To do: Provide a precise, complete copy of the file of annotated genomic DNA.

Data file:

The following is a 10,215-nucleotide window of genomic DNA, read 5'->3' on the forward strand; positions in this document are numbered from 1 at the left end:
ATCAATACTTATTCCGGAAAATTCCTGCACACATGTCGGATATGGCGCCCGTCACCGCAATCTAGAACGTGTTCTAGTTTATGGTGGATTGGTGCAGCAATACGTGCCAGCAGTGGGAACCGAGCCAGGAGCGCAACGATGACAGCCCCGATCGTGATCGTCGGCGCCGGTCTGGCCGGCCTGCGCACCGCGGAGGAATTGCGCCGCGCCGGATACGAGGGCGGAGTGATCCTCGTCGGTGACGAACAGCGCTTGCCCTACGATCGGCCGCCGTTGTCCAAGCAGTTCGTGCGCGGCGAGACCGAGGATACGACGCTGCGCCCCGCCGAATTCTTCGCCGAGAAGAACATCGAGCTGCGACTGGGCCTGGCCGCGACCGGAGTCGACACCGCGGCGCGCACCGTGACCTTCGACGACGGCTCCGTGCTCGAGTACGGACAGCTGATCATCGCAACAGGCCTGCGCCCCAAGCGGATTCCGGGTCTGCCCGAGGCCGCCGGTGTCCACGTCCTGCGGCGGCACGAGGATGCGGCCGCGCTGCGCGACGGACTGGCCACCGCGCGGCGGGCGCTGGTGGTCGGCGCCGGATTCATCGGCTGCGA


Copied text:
The following is a 10,215-nucleotide window of genomic DNA, read 5'->3' on the forward strand; positions in this document are numbered from 1 at the left end:
ATCAATACTTATTCCGGAAAATTCCTGCACACATGTCGGATATGGCGCCCGTCACCGCAATCTAGAACGTGTTCTAGTTTATGGTGGATTGGTGCAGCAATACGTGCCAGCAGTGGGAACCGAGCCAGGAGCGCAACGATGACAGCCCCGATCGTGATCGTCGGCGCCGGTCTGGCCGGCCTGCGCACCGCGGAGGAATTGCGCCGCGCCGGATACGAGGGCGGAGTGATCCTCGTCGGTGACGAACAGCGCTTGCCCTACGATCGGCCGCCGTTGTCCAAGCAGTTCGTGCGCGGCGAGACCGAGGATACGACGCTGCGCCCCGCCGAATTCTTCGCCGAGAAGAACATCGAGCTGCGACTGGGCCTGGCCGCGACCGGAGTCGACACCGCGGCGCGCACCGTGACCTTCGACGACGGCTCCGTGCTCGAGTACGGACAGCTGATCATCGCAACAGGCCTGCGCCCCAAGCGGATTCCGGGTCTGCCCGAGGCCGCCGGTGTCCACGTCCTGCGGCGGCACGAGGATGCGGCCGCGCTGCGCGACGGACTGGCCACCGCGCGGCGGGCGCTGGTGGTCGGCGCCGGATTCATCGGCTGCGA